“Common vanitas symbols include skulls, which are a reminder of the certainty of death; rotten fruit, which symbolizes decay like ageing; bubbles, which symbolize the brevity of life and suddenness of death; smoke, watches, and hourglasses, which symbolize the brevity of life; and musical instruments, which symbolize brevity and the ephemeral nature of life. Fruit, flowers and butterflies can be interpreted in the same way, and a peeled lemon, as well as accompanying seafood was, like life, attractive to look at, but bitter to taste”.

I know what you are thinking – why doesn’t he just let us read the Wikipedia page for ourselves?

What you SHOULD be thinking is about those bubbles.

What’s going on when supporters of West Ham Football Club sing, “I’m for ever blowing bubbles, pretty bubbles in the air.”?

I used to go to Upton Park with my friend Peter Hearn and stand on the North Bank with the home support.

Actually we stood a little to the side of the home support, we were 17 and a little intimidated by the men.

Peter was a fan, I was just a friend who went with him – but I did enjoy the excitement off, and occasionally on the pitch.

It wasn’t their best season.

But bubbles?

Are they really death and decay?

I understand the skull, but bubbles?


Wikipedia is beginning to loose me here.


What did I learn from all this?

My partner died.

Life is short.

I’m ok but things are ephemeral.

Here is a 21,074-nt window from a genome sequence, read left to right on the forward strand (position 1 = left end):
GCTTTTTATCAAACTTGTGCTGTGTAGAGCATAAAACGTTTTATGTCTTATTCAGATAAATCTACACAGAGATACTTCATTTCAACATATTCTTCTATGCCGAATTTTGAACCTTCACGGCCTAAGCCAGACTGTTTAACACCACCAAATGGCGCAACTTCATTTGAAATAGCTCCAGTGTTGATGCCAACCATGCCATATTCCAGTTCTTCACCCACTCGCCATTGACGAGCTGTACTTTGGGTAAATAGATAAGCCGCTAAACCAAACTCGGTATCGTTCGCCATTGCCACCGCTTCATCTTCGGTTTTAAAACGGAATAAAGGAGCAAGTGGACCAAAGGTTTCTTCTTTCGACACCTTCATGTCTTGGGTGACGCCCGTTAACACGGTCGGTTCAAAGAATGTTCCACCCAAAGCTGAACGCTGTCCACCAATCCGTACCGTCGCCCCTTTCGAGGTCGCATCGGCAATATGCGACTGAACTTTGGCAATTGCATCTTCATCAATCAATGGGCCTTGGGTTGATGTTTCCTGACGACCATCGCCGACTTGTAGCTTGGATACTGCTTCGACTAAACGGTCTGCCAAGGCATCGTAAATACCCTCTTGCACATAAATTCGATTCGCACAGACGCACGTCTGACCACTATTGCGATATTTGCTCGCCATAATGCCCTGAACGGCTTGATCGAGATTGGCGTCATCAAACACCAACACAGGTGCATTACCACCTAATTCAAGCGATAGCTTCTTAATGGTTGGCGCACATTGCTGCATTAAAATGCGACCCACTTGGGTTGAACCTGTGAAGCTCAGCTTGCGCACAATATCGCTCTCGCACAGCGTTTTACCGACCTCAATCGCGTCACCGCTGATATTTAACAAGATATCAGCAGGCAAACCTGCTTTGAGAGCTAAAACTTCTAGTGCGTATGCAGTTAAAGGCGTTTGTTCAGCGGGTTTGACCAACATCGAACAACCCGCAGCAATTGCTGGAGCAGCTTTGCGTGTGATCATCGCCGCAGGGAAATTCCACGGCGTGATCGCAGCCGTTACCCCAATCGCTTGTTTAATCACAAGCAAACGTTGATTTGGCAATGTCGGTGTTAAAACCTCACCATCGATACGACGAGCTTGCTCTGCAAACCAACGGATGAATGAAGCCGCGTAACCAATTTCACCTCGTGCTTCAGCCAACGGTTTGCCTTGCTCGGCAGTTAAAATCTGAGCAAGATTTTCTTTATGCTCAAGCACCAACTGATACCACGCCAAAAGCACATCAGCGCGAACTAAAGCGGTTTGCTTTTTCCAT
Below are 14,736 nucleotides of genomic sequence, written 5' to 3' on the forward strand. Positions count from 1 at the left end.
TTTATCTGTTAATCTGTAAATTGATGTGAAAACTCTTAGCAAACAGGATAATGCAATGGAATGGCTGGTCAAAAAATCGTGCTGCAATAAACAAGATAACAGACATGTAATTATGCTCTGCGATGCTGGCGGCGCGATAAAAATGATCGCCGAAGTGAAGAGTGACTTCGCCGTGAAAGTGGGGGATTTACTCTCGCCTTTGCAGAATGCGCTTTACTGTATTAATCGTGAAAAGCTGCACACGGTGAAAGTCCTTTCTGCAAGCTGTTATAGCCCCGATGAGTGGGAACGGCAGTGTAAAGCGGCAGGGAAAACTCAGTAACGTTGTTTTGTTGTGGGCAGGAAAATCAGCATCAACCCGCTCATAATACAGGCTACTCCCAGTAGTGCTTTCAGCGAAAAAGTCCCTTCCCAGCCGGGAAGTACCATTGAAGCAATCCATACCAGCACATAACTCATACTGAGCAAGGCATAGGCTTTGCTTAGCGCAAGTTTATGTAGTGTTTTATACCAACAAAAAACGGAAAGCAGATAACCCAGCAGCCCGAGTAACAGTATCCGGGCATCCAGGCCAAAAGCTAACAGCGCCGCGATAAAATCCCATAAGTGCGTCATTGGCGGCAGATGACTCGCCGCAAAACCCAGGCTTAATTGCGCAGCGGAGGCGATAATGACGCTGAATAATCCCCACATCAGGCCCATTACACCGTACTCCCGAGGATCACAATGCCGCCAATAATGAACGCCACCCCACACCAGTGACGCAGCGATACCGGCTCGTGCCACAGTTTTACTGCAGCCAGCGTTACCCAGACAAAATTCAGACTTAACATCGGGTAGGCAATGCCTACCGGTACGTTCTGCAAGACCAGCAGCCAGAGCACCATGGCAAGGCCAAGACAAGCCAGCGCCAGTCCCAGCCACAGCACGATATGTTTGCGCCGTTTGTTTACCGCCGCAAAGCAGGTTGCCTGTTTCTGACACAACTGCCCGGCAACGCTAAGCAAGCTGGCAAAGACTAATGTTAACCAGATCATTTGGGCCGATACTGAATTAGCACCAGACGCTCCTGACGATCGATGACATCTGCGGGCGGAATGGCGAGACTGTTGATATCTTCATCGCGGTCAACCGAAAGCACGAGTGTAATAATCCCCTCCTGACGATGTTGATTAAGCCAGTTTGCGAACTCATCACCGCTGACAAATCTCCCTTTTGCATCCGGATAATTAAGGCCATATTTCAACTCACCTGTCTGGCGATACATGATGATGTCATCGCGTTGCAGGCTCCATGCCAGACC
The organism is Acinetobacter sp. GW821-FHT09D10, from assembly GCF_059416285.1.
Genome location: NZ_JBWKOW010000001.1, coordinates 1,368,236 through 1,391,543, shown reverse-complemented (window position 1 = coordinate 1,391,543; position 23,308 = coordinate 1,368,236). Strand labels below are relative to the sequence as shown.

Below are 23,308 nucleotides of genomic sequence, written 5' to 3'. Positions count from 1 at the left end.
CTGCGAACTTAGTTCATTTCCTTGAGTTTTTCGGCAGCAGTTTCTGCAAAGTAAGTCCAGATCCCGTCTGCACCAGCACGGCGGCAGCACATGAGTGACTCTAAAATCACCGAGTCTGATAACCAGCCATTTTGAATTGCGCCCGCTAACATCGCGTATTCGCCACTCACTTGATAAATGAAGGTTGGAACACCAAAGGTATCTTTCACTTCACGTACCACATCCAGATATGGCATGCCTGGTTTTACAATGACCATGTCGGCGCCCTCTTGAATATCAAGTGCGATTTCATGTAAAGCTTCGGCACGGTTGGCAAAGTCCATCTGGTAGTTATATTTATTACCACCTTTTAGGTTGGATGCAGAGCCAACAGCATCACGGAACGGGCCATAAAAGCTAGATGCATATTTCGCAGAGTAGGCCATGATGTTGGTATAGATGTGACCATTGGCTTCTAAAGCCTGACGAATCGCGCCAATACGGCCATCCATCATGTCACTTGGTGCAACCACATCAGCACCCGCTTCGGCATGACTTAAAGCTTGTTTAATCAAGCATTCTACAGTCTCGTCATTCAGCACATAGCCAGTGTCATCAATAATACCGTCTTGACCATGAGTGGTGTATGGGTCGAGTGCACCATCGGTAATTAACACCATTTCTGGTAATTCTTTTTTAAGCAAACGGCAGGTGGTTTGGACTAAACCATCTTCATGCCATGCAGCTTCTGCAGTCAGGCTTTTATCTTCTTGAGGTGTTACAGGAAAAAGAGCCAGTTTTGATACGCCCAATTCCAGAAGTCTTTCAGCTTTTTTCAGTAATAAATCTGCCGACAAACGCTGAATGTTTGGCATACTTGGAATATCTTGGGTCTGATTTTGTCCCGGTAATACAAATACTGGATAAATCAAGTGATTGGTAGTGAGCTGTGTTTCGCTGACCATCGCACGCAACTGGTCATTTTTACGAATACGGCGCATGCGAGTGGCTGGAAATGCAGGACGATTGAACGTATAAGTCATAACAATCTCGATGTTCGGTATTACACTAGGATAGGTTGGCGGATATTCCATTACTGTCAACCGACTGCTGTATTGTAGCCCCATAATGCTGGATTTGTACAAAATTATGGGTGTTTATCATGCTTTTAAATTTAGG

Life is meaningless.

If I get an opportunity, it’s best not to regret.

Always better to regret what you did, than what you didn’t do.

Gusti gave me an opportunity, I took it.

It was great.



Greg Rudzinski said...

Hey Popps,

Today you are heavy into philosophy. Meaning (any kind of meaning) is only a bit of spin that we put on our chaotic world. All will still be spinning after we go and waiting patiently for the next guy.

Thanks for visiting my blog. Hopefully you didn't get sea sick reading it ;-)

Anonymous said...

shell, fig, pomegranite ,opened walnut.......what do these symbolise?
dates, grapes....

popps said...

Hi greg - you flatter me, thank you for suggesting that my post is philosophical and not just babble!
But, i agree with meaning being spin.
Your blog?
Seasick not, impressed yes, i realise how inept i would be at sailing without a lot of study, which is a shame because a fantasy is to drift of into the blue yonder.
Perhaps i'll have to settle for a moaring?

popps said...

Hello anony.
The clown in me is tempted to answer - fruit salad?
The rest of me is tempted to answer .....
Or maybe the rest of me is simply tempted?

Anne Hodgson said...

So sorry for your loss.

Vanitas, in vain, vanity - our whole early Christian philosophy is come a'knockin. I saw beautiful Dutch and Italian paintings at the Mellon Gallery in Washington last week, with the tulips (and the dates and the berries) perilously over-ripe. Vanitas. That does not, however, make them meaningless. On the contrary! I have a big ol' bouquet sitting on the table right here, reminding me how beatiful the fruits of the Earth are, especially in the fall.

To judge from the picture of the two of you, you guys did not tread softly.

popps said...

Thank you Anne.
Autumnfall is a fantastic time.
Good enough to eat - the weather here at the moment is delicious.
I hope it is with you in Washington and/or Potsdamm.